rynhardt wrote: ↑
Sun Apr 15, 2018 5:38 pm
The trick with flex is to achieve minimal rocker (but not negative rocker) under typical riding conditions.
This means you would typically have a lot more static rocker than a stiff board.
Also, the main bend should be between the footstraps and the tips straight, like the Nobile 666.
Just some thoughts..
Interesting discussion on flex and also on positioning of rocker.
I've been inclined to have a smooth but increasing rocker curve towards the tips and I know this puts a bit more drag on the tips area but it's also the area most responsible for lifting the board up off chop in the front. Assuming I need a certain total rocker, it's nice to keep the front part drag free and out of the water which is what that increase does, at least on the toeside front portion.
I've also considered asymmetric rocker on toe side vs heel side but the ramifications haven't gelled in my head quite yet.
For the flex results I'm not sure I'm understanding your intent from your words?
In the ideal world there would be a piezo powered microcontroller coupled to an internal WOO type motion processing unit with front and rear cameras, fluidic amplified piezo-fluidic valves controlling active bend of the board and the board would be a live thing. Maybe some shape memory fabric too.
With our currently implemented kiteboard technologies we are only looking at passive technologies. Fibre orientation, stretch, compression resistance and loadings under varied conditions.
For lawn mowing in low chop conditions flex mostly only changes the rocker according to rider weight.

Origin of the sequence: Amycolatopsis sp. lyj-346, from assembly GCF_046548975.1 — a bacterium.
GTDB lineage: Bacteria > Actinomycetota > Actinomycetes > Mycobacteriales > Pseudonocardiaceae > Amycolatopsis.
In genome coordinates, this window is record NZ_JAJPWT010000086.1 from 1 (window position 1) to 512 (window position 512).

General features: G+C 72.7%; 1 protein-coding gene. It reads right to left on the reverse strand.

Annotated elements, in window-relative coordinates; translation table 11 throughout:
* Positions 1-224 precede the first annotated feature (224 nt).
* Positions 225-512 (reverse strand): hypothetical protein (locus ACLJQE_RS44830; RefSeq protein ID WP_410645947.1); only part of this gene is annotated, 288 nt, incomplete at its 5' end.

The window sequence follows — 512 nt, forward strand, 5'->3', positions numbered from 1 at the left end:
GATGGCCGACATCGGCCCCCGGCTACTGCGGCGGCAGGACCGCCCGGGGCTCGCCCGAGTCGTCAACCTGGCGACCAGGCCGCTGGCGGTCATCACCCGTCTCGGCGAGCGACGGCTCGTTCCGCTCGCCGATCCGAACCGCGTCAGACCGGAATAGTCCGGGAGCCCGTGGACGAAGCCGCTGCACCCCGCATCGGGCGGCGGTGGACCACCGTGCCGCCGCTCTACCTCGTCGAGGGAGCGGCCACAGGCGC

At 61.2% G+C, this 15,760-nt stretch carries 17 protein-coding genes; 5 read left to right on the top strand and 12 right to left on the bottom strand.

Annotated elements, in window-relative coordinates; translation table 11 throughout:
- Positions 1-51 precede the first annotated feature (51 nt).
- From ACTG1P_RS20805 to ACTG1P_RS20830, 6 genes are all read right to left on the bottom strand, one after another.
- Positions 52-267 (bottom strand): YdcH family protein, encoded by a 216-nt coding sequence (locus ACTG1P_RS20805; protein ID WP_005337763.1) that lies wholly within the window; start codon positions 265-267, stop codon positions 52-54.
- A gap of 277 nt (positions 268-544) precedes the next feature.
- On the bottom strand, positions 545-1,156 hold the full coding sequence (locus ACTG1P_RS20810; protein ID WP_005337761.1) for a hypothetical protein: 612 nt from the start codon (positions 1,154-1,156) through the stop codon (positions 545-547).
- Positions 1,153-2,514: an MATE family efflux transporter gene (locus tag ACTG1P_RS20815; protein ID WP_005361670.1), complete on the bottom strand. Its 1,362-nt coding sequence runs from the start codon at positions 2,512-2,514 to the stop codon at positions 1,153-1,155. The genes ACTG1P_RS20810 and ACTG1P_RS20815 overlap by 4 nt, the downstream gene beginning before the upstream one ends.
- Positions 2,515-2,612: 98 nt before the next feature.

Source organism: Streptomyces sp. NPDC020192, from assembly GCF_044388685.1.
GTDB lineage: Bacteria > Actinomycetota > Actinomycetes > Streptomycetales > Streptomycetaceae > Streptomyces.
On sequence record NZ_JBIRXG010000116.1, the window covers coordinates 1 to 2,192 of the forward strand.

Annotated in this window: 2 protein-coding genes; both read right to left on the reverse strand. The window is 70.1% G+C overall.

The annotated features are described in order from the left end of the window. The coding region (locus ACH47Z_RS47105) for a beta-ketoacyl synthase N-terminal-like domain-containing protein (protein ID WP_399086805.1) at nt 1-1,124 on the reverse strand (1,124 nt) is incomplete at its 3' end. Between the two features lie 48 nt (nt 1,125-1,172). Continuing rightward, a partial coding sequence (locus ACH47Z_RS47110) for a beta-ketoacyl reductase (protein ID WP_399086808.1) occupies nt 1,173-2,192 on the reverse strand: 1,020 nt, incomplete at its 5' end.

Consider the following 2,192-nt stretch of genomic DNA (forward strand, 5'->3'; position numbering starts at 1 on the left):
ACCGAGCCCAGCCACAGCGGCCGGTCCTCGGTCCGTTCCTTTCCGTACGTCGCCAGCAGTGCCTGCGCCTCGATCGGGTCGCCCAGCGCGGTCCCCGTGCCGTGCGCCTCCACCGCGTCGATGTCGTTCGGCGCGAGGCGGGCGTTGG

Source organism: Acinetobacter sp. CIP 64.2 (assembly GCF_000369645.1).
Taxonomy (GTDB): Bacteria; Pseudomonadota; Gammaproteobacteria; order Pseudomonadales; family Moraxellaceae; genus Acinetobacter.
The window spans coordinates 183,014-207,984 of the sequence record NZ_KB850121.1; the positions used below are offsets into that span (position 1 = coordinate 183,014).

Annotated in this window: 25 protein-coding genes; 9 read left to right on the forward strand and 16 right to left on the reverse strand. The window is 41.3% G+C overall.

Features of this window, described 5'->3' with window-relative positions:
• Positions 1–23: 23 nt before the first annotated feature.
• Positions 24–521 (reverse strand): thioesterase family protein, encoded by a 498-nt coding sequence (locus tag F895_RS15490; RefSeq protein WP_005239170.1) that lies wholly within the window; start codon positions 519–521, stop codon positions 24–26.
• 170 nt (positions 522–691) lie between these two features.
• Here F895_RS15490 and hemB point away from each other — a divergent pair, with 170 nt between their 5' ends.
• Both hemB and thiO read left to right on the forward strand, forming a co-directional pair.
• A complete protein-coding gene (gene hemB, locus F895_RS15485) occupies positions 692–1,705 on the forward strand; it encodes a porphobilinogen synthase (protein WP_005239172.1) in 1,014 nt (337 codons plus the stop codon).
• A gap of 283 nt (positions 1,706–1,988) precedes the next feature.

For landing jumps, it's about deflecting a lot of water.
For skipping over chop, it's going to reduce a bit of that back leg work in compensating for rapidly changing heights.
For actually increasing rocker at the front to lift over chop I'm not nearly so sure? If a wave is already cresting over the tip of the board then you will wear it over your feet and ankles, it's going to affect your riding negatively. To be responsive, the board has to alter flex in response to the changed surface areas loaded in a wave trough vs a flat or a peak.
For carving into a jump or being overpowered it's a bit like being a heavier rider. End flex will result more in tail flex because the front is only partly submersed and therefore less reactive. Midflex will increase carve too, but the mid-flex area will have a greater influence in lifting the front over chop which is a good thing.
I still have some things I want to try that are utilising passive technologies, some requiring some careful control of infusion materials and boundaries, some with symmetric boards that react differently on leading and trailing edges. It's only a hobby at the moment though so my resources are limited
Thinking it through as above, I'd agree and favor more mid flex than end flex.
Footstrap position would have a huge influence on where that flex occurs too!